According to speech excerpts released late on Sunday night, on Monday Mitt Romney plans to attack President Obama's handling of the attack on the Libyan consulate, telling the audience at the Virginia Military Institute that while his administration tried to blame "a reprehensible video insulting Islam," it's "finally conceded" that the attacks "were the deliberate work of terrorists who use violence to impose their dark ideology on others … and who seek to wage perpetual war on the West.”
Obama advisers issued a prebuttal several hours earlier, but it might not have been necessary, as Romney's own advisers are undermining his foreign policy expertise. The New York Times reports that in interviews several Romney advisers say "they have engaged with him so little on issues of national security that they are uncertain what camp he would fall into, and are uncertain themselves about how he would govern."
The overall message of Romney's speech appears to be that Obama has been consistently weak on foreign policy, and while Romney shares the president's hope for a more peaceful and prosperous Middle East, "hope is not a strategy.” Yet, Romney's speech is still light on details, and those around him wonder if he's even reading the various policy papers produced by the warring factions on his foreign policy team. From the Times:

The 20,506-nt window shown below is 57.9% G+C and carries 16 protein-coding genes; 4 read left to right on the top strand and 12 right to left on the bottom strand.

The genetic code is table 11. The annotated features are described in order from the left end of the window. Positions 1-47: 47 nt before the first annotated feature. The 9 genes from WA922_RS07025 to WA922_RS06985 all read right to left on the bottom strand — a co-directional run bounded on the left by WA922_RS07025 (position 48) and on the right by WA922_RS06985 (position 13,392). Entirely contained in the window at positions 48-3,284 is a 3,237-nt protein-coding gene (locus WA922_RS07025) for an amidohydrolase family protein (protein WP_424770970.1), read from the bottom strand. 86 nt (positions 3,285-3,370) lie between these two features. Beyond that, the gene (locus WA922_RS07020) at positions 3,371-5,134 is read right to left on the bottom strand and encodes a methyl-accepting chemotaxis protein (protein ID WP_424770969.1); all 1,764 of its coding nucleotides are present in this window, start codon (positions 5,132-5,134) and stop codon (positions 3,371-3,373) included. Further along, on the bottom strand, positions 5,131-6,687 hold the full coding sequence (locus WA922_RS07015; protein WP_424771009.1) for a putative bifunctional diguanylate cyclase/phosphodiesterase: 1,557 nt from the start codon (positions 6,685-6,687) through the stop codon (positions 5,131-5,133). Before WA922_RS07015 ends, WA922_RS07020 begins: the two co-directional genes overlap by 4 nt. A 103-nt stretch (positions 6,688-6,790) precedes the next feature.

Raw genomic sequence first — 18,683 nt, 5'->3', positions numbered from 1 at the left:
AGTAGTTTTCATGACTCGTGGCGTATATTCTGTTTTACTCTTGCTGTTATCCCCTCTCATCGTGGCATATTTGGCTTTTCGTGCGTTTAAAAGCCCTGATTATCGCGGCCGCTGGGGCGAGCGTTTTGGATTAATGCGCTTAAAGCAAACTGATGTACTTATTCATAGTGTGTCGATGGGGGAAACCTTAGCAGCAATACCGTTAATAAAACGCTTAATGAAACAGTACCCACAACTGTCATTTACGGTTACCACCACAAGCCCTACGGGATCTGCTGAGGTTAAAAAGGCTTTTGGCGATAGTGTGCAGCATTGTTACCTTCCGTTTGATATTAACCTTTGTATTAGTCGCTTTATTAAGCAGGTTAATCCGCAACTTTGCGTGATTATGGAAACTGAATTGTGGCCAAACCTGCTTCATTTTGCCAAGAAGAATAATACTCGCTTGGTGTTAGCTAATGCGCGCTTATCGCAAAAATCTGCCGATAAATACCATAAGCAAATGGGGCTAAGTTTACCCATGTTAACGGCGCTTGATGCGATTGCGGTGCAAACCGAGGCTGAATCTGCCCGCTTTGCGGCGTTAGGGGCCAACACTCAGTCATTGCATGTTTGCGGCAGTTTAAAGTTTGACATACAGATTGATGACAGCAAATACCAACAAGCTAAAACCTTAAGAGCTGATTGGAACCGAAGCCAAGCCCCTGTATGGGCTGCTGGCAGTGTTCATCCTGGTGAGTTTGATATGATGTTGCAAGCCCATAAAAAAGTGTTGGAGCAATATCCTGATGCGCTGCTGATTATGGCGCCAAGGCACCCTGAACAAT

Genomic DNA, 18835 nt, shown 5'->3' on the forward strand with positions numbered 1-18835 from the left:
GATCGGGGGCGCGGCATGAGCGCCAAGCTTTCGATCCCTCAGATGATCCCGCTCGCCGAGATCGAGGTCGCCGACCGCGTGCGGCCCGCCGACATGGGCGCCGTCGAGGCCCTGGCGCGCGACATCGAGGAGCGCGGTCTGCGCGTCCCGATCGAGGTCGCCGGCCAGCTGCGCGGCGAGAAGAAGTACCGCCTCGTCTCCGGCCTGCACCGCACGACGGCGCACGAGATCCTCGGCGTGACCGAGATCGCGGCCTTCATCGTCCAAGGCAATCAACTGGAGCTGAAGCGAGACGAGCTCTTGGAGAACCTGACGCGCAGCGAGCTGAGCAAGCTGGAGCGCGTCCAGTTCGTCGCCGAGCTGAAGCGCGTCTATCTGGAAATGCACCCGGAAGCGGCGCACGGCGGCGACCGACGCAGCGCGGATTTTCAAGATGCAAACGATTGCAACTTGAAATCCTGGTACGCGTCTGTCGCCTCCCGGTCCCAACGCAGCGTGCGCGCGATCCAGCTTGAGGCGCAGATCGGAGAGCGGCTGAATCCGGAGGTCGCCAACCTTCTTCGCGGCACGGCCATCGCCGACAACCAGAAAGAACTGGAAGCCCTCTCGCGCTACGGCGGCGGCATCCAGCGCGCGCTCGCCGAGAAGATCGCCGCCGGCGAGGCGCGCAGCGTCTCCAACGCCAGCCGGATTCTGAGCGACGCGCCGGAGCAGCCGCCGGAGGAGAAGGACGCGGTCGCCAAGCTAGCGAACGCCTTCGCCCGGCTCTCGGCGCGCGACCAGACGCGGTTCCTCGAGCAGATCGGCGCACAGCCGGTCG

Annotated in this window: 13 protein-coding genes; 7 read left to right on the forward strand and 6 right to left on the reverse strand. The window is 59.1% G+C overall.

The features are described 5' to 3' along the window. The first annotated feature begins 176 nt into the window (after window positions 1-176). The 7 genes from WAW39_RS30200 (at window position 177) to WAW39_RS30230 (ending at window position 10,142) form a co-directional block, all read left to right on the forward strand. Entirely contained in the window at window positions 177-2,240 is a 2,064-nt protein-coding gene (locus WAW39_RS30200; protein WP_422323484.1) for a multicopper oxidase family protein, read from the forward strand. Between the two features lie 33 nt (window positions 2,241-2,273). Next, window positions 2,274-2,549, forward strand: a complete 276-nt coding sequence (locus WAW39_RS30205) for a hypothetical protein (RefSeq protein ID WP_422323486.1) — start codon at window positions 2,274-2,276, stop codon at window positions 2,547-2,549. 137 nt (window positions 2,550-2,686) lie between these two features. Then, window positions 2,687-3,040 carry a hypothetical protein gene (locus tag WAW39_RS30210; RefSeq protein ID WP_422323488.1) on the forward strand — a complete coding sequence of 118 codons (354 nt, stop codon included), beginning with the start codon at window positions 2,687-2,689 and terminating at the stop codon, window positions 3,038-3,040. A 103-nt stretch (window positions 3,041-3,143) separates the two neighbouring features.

“Would he take the lead in bombing Iran if the mullahs were getting too close to a bomb, or just back up the Israelis?” one of his senior advisers asked last week. “Would he push for peace with the, or just live with the status quo? He’s left himself a lot of wiggle room.”
In yet another leak about a week ago, a top Romney adviser told Politico that the campaign shouldn't veer from its economic message to attack Obama on foreign policy because, “As messy as the world looks, it’s not voters’ primary concern." Indeed, most Americans probably wouldn't notice that Romney has either been frustratingly vague or shifted his stance on issues such as whether to arm Syrian rebels and where to draw the line on Iran's nuclear capability. Talking tough even if he doesn't have the specifics worked out could be an effective strategy, as long as Romney advisers can restrain themselves from venting to reporters for the next month.